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SSA Announces Social Security Wage Base and Benefit Changes for 2024

October 23, 2023

Attention taxpayers…starting January 1, 2024, the social security wage base will jump to $168,600 for payroll taxes. Additionally, social security benefits will increase for retirees. Here are the details.

The Social Security Administration (SSA) has announced that the maximum earnings subject to the social security payroll tax will increase by $8,400 in 2024. Here’s what you should know about the increase.

What is the wage base?

Every year, the taxable wage base is calculated based on increases in the national average wage index, which is calculated annually by the SSA. Assuming there was a cost-of-living increase as well as an increase in average wages over the year before, the Social Security base will be increased.

What is the new maximum earnings cap for payroll taxes?

Payroll2024 Maximum Earnings2023 Maximum Earnings
Social Security$168,600$160,200
MedicareNo limitNo limit

So, for 2024 employers must withhold the following amounts:

  • 6.2% Social Security tax on the first $168,600 of employee wages (maximum tax is $10,453; i.e., 6.20% × $168,600)
  • 1.45% Medicare tax on all employee wages
  • 2.35% Medicare tax (regular 1.45% Medicare tax + 0.9% additional Medicare tax) on all employee wages in excess of $200,000.

Have the FICA rates changed?

Medicare and social security taxes are collected together, under the umbrella of the FICA (Federal Insurance Contributions Act) tax. There have been no changes to the actual rates for 2024.

The current rates as of January 1, 2024 are as follows (up to the social security base):

FICA Rate (Social Security + Medicare)
Employee7.65% (6.2% + 1.45%)
Employer7.65% (6.2% + 1.45%)
Self-Employed15.3% (12.4% +2.9%)

Highly compensated employees pay an additional 0.9 percent in Medicare taxes (based on their filing status) on earnings that exceed the following threshold amounts:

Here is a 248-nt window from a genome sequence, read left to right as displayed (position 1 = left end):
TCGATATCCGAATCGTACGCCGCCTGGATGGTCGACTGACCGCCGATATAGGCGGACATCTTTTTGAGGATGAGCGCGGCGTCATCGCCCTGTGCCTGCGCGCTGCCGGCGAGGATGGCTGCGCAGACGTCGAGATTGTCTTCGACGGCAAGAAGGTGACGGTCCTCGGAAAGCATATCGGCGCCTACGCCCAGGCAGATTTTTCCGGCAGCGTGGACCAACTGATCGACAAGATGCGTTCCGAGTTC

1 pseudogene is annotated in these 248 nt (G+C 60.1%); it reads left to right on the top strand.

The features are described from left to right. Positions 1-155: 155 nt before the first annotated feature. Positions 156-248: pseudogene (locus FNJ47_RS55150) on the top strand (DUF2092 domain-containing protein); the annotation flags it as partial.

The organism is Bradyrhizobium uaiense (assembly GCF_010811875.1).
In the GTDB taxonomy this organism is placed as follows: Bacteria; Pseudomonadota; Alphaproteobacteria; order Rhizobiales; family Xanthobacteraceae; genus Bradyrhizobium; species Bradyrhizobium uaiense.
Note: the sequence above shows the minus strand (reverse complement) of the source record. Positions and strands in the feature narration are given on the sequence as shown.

• $250,000 for married taxpayers who file jointly.
  • $125,000 for married taxpayers who file separately.
  • $200,000 for single and all other taxpayers.

These amounts are not adjusted for inflation.

Make note that if your employees earn more than $200,000 in a calendar year, you must withhold the additional Medicare tax from their wages.

Any social security changes for retirees?

Also starting January 1, 2024, monthly Social Security and Supplemental Security Income benefits for retirees will jump by 3.2% (much less than last year’s 8.7% increase). This increase is based on the increase to the Consumer Price Index from the third quarter of 2022 through the third quarter of 2023. Accordingly, starting in January, the average monthly retirement benefit will increase by more than $50.

Average monthly Social Security benefit$1,907$1,848
Maximum Social Security Benefit: Worker Retiring at Full Retirement Age$3,822$3,627
Maximum federal SSI monthly payment to an individual$943$914
Earnings required to be credited with a quarter of social security coverage$1,730$1,640

What about those who continue working while collecting Social Security benefits?

Social security can be collected starting at Age 62. Beneficiaries under the full retirement age who are still working receive a reduced monthly benefit if they earn more than the annually adjusted threshold. Full retirement age for beneficiaries born in 1957 is 66 years and 6 months and for beneficiaries born in 1958 is 66 years and 8 months.

For 2024, $1 in benefits will be withheld for every $2 in earnings above $22,320 (increase from $21,240 in 2023). Those who will reach retirement age during 2024 will have $1 in benefits withheld for every $3 in earnings exceeding $59,520 (up from $56,520) until the month they reach full retirement age. Beyond that month, there is no limit.

Employers - what to do to prepare for the increase:

If you have employees whose earnings exceed the current 2023 cap of $160,200, you will want to notify them that they may have a slightly lower net take home pay during 2024 due to the increase.

Before January 1, be sure to:

  • Modify your payroll systems to account for the higher taxable wage base of $168,600
  • Alert impacted employees that more of their pay will be subject to payroll withholding

Questions? We’d be happy to help. Contact us today.

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